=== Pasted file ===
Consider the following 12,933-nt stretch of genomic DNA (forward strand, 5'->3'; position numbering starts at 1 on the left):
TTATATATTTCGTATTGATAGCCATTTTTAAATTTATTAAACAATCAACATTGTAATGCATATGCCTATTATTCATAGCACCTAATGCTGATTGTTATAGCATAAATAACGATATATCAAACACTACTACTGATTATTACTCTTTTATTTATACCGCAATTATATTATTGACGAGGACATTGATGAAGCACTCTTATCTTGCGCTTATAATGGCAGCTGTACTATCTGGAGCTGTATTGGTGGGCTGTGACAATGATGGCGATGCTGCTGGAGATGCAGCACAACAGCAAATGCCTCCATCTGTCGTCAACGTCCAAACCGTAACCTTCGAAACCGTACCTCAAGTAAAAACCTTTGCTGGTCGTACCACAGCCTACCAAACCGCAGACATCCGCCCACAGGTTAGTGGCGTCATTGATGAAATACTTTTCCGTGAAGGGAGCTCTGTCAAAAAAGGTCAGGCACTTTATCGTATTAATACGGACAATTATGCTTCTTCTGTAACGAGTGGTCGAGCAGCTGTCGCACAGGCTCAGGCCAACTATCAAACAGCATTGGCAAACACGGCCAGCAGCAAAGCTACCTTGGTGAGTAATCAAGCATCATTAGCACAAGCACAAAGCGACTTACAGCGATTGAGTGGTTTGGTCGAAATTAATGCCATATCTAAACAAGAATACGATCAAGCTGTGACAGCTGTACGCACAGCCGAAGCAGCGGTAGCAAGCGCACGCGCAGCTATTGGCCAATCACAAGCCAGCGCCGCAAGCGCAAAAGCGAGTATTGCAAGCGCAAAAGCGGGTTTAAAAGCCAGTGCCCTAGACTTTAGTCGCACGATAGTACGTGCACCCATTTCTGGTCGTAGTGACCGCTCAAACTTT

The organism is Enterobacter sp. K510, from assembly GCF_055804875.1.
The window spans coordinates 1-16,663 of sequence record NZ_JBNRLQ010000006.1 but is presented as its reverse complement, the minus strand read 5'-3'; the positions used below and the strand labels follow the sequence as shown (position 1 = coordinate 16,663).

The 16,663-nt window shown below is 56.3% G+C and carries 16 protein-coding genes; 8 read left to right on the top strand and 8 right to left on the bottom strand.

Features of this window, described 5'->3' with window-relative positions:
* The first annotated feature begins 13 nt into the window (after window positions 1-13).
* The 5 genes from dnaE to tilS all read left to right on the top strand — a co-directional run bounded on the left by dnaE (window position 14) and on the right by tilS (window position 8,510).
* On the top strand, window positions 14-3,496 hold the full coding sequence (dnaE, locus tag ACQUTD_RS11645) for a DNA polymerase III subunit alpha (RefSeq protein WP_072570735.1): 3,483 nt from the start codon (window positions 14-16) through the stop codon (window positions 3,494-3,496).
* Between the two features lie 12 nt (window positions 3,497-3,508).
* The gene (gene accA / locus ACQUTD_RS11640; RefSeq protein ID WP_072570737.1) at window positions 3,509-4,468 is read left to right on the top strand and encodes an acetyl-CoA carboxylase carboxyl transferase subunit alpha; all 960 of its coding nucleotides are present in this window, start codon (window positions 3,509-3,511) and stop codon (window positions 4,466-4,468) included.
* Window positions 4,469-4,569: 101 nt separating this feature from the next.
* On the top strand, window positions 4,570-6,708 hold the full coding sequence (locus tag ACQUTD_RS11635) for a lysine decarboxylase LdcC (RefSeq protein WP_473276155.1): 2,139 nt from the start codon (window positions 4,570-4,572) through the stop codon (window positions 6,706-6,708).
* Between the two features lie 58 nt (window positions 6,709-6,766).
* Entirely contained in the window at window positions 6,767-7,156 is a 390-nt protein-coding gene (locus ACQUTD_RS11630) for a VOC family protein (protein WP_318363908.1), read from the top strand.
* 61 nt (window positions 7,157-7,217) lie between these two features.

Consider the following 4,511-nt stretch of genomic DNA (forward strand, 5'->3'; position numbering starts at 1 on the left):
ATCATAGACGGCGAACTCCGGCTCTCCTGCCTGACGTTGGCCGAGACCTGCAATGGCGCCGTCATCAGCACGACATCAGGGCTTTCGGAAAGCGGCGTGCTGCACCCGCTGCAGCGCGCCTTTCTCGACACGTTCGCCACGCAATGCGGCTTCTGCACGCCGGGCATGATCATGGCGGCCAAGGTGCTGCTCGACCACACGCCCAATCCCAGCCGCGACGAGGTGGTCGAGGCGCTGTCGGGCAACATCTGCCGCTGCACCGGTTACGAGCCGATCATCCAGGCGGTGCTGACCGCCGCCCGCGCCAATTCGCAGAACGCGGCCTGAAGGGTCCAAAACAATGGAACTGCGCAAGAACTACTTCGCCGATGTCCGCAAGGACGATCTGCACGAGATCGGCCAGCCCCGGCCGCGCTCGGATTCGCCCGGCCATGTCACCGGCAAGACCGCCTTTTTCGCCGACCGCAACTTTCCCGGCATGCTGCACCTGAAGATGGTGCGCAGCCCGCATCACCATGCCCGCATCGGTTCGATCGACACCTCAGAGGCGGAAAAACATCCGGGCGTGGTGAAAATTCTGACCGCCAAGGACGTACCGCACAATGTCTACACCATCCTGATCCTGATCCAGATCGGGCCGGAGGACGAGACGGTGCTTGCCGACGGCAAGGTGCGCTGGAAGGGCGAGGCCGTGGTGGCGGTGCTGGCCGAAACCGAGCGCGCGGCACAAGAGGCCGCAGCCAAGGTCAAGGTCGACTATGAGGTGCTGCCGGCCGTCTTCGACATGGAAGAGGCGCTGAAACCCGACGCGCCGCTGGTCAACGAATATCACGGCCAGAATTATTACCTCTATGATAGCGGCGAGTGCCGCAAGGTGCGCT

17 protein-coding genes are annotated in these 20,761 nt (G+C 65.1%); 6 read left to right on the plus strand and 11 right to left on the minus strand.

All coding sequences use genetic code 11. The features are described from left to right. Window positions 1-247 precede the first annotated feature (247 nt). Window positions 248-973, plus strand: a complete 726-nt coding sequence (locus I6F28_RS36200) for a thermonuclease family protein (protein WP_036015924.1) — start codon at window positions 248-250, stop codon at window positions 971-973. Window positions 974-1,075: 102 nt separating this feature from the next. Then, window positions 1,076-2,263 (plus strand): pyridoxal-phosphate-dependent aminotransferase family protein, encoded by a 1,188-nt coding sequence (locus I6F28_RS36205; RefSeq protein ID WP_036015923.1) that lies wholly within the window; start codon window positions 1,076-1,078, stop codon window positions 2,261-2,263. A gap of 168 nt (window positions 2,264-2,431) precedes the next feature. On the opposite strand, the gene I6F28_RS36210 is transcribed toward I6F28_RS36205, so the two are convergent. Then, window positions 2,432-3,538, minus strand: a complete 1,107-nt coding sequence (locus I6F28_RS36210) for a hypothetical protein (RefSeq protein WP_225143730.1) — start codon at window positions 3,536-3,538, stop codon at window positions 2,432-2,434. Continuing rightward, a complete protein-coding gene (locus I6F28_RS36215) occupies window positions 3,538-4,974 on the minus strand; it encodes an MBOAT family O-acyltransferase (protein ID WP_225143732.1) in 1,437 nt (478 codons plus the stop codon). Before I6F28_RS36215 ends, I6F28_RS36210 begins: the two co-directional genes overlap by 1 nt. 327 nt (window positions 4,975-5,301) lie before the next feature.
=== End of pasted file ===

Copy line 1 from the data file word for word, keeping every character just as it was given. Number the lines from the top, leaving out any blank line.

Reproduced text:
Consider the following 12,933-nt stretch of genomic DNA (forward strand, 5'->3'; position numbering starts at 1 on the left):